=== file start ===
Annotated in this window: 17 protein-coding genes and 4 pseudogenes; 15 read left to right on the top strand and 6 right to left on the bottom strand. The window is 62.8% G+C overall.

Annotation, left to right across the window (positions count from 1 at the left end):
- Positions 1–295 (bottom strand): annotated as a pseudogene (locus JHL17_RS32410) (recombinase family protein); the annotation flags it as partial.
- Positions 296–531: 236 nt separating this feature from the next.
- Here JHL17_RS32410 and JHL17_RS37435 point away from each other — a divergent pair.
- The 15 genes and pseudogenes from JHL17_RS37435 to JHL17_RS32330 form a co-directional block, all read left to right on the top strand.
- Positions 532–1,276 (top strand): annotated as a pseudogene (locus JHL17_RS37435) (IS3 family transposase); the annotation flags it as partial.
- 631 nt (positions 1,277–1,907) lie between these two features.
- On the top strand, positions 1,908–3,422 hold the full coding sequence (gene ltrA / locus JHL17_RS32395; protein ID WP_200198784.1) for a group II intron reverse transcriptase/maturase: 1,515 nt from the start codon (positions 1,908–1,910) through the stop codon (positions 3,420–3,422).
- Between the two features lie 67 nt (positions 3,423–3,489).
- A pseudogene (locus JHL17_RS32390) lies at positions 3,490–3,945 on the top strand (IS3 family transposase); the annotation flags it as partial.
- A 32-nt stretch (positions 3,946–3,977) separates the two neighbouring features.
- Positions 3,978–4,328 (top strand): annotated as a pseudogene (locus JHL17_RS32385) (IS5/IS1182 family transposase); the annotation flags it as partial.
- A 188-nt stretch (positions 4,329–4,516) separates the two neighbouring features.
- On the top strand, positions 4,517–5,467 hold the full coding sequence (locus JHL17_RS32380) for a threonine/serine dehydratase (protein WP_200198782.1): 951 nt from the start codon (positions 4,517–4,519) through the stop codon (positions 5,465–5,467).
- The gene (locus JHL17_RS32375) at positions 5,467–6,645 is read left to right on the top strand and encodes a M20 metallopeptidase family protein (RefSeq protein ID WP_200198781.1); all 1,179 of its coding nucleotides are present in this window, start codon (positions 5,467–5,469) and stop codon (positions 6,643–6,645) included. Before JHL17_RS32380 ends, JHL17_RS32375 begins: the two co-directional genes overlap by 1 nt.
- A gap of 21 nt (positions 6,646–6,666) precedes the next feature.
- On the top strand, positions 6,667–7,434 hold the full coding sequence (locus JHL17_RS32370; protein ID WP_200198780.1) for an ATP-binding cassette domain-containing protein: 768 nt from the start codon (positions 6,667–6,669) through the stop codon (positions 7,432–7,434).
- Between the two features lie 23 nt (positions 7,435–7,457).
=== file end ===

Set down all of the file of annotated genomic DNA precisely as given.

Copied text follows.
Annotated in this window: 17 protein-coding genes and 4 pseudogenes; 15 read left to right on the top strand and 6 right to left on the bottom strand. The window is 62.8% G+C overall.

Annotation, left to right across the window (positions count from 1 at the left end):
- Positions 1–295 (bottom strand): annotated as a pseudogene (locus JHL17_RS32410) (recombinase family protein); the annotation flags it as partial.
- Positions 296–531: 236 nt separating this feature from the next.
- Here JHL17_RS32410 and JHL17_RS37435 point away from each other — a divergent pair.
- The 15 genes and pseudogenes from JHL17_RS37435 to JHL17_RS32330 form a co-directional block, all read left to right on the top strand.
- Positions 532–1,276 (top strand): annotated as a pseudogene (locus JHL17_RS37435) (IS3 family transposase); the annotation flags it as partial.
- 631 nt (positions 1,277–1,907) lie between these two features.
- On the top strand, positions 1,908–3,422 hold the full coding sequence (gene ltrA / locus JHL17_RS32395; protein ID WP_200198784.1) for a group II intron reverse transcriptase/maturase: 1,515 nt from the start codon (positions 1,908–1,910) through the stop codon (positions 3,420–3,422).
- Between the two features lie 67 nt (positions 3,423–3,489).
- A pseudogene (locus JHL17_RS32390) lies at positions 3,490–3,945 on the top strand (IS3 family transposase); the annotation flags it as partial.
- A 32-nt stretch (positions 3,946–3,977) separates the two neighbouring features.
- Positions 3,978–4,328 (top strand): annotated as a pseudogene (locus JHL17_RS32385) (IS5/IS1182 family transposase); the annotation flags it as partial.
- A 188-nt stretch (positions 4,329–4,516) separates the two neighbouring features.
- On the top strand, positions 4,517–5,467 hold the full coding sequence (locus JHL17_RS32380) for a threonine/serine dehydratase (protein WP_200198782.1): 951 nt from the start codon (positions 4,517–4,519) through the stop codon (positions 5,465–5,467).
- The gene (locus JHL17_RS32375) at positions 5,467–6,645 is read left to right on the top strand and encodes a M20 metallopeptidase family protein (RefSeq protein ID WP_200198781.1); all 1,179 of its coding nucleotides are present in this window, start codon (positions 5,467–5,469) and stop codon (positions 6,643–6,645) included. Before JHL17_RS32380 ends, JHL17_RS32375 begins: the two co-directional genes overlap by 1 nt.
- A gap of 21 nt (positions 6,646–6,666) precedes the next feature.
- On the top strand, positions 6,667–7,434 hold the full coding sequence (locus JHL17_RS32370; protein ID WP_200198780.1) for an ATP-binding cassette domain-containing protein: 768 nt from the start codon (positions 6,667–6,669) through the stop codon (positions 7,432–7,434).
- Between the two features lie 23 nt (positions 7,435–7,457).